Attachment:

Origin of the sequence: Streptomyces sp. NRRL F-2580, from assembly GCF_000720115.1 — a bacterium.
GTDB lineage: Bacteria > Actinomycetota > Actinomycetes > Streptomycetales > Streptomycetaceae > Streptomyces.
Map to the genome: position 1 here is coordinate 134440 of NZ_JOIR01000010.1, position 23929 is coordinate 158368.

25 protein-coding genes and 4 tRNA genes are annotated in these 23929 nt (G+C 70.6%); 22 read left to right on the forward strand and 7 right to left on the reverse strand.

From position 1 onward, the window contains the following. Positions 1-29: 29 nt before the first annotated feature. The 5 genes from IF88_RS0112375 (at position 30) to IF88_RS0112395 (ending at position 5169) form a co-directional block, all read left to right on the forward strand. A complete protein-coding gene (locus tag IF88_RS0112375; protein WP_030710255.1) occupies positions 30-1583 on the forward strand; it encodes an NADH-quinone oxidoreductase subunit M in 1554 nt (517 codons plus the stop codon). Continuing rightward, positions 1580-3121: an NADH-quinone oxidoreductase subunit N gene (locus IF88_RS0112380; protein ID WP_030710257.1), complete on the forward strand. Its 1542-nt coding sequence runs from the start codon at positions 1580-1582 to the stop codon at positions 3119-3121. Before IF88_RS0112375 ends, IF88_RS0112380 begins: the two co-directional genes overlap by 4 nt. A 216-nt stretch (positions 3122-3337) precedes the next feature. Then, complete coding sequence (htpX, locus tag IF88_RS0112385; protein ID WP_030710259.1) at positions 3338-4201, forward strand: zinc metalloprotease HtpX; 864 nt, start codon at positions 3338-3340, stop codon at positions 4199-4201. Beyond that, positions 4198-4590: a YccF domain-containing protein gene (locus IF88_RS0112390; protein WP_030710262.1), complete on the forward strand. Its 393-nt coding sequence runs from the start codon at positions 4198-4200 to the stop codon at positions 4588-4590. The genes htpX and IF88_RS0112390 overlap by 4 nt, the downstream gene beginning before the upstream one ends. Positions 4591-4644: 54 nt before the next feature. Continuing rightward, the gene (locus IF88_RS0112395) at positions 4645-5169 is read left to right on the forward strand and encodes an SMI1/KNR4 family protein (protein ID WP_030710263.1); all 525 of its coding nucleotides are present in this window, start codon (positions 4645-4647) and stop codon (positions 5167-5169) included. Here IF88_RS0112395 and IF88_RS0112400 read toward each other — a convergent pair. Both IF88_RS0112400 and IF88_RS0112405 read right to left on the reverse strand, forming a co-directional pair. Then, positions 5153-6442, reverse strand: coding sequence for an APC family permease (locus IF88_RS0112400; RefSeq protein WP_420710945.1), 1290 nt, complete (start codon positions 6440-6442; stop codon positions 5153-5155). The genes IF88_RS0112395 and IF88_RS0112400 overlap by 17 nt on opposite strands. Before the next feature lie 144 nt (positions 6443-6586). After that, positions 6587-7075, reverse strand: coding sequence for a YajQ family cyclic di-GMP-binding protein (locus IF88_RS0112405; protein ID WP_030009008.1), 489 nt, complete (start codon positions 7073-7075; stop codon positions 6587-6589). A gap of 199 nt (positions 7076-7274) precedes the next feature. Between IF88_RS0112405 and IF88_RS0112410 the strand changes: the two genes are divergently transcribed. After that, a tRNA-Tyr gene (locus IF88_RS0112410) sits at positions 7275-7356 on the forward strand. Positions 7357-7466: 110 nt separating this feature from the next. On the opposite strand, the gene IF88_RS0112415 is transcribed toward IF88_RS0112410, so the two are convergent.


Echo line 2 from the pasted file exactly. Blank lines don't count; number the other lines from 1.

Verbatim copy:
GTDB lineage: Bacteria > Actinomycetota > Actinomycetes > Streptomycetales > Streptomycetaceae > Streptomyces.